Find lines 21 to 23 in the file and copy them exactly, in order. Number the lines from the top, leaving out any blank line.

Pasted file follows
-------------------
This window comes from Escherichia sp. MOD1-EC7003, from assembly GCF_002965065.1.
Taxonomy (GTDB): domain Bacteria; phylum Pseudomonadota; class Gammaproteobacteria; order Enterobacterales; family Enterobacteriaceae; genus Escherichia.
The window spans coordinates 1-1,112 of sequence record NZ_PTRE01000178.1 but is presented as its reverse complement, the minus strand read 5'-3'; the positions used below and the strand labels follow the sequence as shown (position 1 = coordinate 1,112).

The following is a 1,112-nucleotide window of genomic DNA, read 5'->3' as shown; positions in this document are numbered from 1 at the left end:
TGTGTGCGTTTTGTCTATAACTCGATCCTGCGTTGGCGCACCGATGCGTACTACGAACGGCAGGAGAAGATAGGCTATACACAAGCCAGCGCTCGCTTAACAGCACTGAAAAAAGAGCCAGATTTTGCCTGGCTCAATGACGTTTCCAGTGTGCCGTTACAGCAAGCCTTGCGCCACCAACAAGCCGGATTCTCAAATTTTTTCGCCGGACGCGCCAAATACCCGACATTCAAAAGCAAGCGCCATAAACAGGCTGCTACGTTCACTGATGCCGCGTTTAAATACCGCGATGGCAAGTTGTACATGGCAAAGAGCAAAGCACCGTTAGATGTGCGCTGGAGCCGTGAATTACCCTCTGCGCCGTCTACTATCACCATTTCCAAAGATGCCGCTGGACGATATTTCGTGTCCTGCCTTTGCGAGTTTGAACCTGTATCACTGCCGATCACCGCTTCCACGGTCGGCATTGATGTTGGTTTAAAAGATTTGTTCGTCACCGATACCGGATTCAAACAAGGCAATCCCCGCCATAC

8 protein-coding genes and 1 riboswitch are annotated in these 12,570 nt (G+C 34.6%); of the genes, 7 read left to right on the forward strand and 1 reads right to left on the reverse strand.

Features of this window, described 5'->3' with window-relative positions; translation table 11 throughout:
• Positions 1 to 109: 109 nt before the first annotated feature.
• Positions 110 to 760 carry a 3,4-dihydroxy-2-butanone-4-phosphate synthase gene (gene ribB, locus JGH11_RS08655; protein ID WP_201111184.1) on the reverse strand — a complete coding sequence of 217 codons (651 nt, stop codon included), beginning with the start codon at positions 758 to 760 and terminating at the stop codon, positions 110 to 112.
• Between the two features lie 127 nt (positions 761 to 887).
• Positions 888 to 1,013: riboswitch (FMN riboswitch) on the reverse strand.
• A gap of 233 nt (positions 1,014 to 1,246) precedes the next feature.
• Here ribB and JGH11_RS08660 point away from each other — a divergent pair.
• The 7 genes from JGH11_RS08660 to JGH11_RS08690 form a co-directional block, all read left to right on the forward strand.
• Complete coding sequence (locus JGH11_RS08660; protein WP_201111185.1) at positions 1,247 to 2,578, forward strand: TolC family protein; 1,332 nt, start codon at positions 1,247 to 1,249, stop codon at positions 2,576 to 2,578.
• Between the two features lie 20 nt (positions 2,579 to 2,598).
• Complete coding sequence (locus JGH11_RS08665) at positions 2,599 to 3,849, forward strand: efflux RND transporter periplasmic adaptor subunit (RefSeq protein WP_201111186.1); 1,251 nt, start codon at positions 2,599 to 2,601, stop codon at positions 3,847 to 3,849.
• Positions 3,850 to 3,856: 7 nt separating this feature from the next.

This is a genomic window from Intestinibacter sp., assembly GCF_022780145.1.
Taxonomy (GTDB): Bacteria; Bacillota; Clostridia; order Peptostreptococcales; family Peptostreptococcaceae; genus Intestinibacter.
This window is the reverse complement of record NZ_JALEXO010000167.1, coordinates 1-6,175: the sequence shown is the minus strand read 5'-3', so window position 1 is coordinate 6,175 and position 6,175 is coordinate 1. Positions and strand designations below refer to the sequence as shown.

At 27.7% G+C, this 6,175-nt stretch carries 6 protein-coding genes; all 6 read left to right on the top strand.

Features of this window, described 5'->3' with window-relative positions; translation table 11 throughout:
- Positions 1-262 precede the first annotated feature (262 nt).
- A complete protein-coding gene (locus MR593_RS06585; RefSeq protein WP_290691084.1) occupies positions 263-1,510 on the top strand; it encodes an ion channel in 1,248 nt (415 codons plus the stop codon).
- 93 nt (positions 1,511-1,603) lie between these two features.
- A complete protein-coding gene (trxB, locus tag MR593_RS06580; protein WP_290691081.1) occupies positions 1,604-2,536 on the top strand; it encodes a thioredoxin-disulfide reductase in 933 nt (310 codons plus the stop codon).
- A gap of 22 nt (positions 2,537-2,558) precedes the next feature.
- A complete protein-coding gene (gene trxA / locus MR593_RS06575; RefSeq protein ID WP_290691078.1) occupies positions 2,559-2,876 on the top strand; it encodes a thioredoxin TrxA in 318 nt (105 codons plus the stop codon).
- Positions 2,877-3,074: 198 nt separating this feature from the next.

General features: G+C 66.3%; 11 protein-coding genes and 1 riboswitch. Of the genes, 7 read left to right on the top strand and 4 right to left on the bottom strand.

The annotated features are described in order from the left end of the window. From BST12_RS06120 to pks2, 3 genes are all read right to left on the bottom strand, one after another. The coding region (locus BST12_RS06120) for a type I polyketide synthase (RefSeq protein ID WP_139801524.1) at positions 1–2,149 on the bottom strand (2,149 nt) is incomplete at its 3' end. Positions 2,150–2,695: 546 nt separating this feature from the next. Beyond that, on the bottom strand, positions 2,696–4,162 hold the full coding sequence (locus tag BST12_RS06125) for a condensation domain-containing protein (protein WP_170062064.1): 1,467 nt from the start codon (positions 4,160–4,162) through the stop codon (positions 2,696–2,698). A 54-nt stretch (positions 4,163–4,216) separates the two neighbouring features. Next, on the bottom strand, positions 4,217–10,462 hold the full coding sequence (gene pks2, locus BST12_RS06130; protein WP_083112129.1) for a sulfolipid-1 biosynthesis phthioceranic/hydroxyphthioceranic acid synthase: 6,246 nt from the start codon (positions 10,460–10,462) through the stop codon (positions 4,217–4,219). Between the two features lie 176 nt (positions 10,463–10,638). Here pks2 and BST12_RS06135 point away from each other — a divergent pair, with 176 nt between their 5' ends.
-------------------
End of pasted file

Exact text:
This window is the reverse complement of record NZ_JALEXO010000167.1, coordinates 1-6,175: the sequence shown is the minus strand read 5'-3', so window position 1 is coordinate 6,175 and position 6,175 is coordinate 1. Positions and strand designations below refer to the sequence as shown.

At 27.7% G+C, this 6,175-nt stretch carries 6 protein-coding genes; all 6 read left to right on the top strand.

Features of this window, described 5'->3' with window-relative positions; translation table 11 throughout: